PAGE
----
There is no statutory obligation for a company to provide an appeal process to be followed at company level. Schedule 8 of the Labour Relations Act, the Code of Good Practice: Dismissal is silent on the matter of appeals and many consider the alternative dispute resolution processes offered by the CCMA or bargaining councils to be sufficient for dealing with any employee who feels that his or her dismissal (or any disciplinary action instituted, for that matter) is, for whatever reason, unfair.
However, many companies choose to provide an appeal process internally that may be used by any employee who is subjected to disciplinary action. Should you choose to implement an appeal procedure at your company, you need to ensure that it is fair. Offering an appeal procedure has many benefits to all parties and is well worth considering.
The purpose of an appeal is for any accused who has been subjected to disciplinary action to have their version considered again. The advantage to the employee is obvious, but there are distinct advantages for the employer too, chief amongst which is that by allowing for disciplinary action to be appealed, there is a further check and balance that is built into the company’s internal processes that will ensure fairness applied in each case.
Since there is no statutory obligation to provide an appeal procedure, there is no specific process that need be followed, but there are certainly important points to be considered when ensuring that any process is fair. Furthermore, the more efficient the process, the fairer and better it will be for all concerned. Our suggested 3-step approach and process for lodging an appeal:
1. The appeal should be lodged within the prescribed time period, by the employee (known in this process as the appellant).
It is advisable that employees be given a specific time in which to lodge an appeal. It is problematic to leave this period open ended, as this may lead to employees wishing to appeal against decisions taken weeks, if not months, prior to the appeal. This would lead to unfairness on the employer. Usually, the time period prescribed in a company’s appeal procedure would be 3 to 5 days from the date of the disciplinary action being issued. Since disciplinary action taken should always be in writing, this date of the issuing of the warning or the dismissal should be captured on the documentation issued to the employee at the time. This way, there can be n confusion as to whether an appeal has been lodged within the prescribed period or not.
2. The appeal should be lodged by the completion and submission of the prescribed appeal form.
The appeal procedure should contain a form which guides the appellant in lodging the appeal. The form should make provision for all of the information which is required before an appeal is scheduled.
3. The reason for the appeal should be stated on the form.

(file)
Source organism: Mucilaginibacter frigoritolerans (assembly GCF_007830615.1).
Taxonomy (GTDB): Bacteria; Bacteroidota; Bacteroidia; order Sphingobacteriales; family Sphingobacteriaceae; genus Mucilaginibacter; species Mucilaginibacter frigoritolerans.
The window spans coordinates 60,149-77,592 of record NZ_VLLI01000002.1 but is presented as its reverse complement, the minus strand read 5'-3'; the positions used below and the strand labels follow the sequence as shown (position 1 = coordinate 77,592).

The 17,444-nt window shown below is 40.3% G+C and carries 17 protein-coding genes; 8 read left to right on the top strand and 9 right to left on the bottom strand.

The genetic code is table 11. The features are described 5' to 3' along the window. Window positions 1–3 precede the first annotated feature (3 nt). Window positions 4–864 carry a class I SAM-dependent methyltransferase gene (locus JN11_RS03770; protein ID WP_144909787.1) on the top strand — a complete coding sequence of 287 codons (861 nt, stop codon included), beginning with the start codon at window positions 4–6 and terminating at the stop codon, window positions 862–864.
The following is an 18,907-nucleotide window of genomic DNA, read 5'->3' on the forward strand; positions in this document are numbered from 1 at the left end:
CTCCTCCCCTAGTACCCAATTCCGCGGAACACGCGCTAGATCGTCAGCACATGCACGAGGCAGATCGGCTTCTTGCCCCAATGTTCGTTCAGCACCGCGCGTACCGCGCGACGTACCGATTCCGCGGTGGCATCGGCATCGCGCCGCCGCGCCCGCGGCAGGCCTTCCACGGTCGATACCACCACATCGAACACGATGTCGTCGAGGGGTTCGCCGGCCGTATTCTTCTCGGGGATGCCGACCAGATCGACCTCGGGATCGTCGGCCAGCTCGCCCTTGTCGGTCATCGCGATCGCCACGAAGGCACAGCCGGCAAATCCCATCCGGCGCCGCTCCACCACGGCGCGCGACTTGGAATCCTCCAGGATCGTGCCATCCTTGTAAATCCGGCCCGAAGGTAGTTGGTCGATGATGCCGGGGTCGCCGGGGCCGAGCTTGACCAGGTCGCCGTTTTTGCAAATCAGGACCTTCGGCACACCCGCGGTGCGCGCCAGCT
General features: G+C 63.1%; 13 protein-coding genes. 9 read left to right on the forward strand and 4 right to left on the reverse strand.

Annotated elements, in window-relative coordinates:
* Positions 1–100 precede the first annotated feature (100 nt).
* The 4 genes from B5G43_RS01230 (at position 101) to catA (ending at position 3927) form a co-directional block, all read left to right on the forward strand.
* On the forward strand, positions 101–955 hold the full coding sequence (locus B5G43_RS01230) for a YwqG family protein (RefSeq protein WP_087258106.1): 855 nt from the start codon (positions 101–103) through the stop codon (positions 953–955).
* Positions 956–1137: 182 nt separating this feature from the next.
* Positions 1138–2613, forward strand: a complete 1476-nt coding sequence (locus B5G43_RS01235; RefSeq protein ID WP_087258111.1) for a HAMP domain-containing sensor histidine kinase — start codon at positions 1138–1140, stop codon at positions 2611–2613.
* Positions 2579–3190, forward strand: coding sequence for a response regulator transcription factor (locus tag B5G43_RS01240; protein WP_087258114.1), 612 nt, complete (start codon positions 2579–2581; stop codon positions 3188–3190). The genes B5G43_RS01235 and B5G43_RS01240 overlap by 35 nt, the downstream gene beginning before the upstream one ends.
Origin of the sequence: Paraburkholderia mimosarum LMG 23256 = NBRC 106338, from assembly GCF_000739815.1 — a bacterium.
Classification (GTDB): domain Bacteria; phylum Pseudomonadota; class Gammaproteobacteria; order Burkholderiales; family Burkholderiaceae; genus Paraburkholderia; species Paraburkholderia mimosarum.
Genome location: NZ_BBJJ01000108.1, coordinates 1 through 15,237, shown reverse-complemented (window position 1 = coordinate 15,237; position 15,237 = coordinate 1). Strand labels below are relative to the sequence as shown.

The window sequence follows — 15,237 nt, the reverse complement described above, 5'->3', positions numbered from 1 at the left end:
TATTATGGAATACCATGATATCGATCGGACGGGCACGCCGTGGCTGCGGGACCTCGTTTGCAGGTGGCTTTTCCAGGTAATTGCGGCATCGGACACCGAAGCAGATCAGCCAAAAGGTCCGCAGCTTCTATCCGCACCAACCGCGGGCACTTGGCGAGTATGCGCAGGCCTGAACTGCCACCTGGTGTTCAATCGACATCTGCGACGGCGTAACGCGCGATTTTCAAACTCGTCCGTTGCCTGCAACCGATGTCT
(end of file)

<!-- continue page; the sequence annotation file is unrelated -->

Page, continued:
The form (and the appeal procedure) should require the appellant to state the reasons for the appeal. It is insufficient for an appellant to simply appeal against a decision without stating the reasons why. The appellant should stipulate on the form the reasons for the appeal, whether he or she is appealing the “guilty” verdict or the sanction imposed. The appellant should also detail on the form if he or she wishes to bring any new evidence to the appeal.
Once the form has been properly completed and submitted, the employer may then apply its mind as to whether the appeal hearing will be convened or not. However, should the appeal be denied, sound reasoning must be given as to why this is the case. Bear in mind that many employees are not experts in these matters and may require assistance in completing the form or explaining why it is that they wish to appeal. When in doubt, it is always better to schedule an appeal and to allow an experienced chairperson to deal with the facts in the hearing.
If the employer is satisfied that there are sufficient grounds for the appeal, the appeal hearing should be scheduled before an impartial chairperson. Ideally, this chairperson should be totally independent, but at the very least must be as senior or more senior than the original disciplinary enquiry chairperson or the manager/supervisor that issued the warning that is being appealed. The reason for this is because a chairperson who is junior to the manager/supervisor responsible for implementing the disciplinary action is unlikely to overrule a superior, even if they do not agree with the action that has been taken.
Finally, the appeal should be scheduled within a reasonable time after the appeal form has been submitted. The disciplinary action taken remains in effect until the appeal chairperson overturn it. Unreasonably long delays in scheduling the appeal hearing will lead to unfairness on the appellant. Please also remember that a failure to lodge an internal appeal does not preclude a person from approaching the CCMA or bargaining council for relief in the case of any perceived unfair treatment.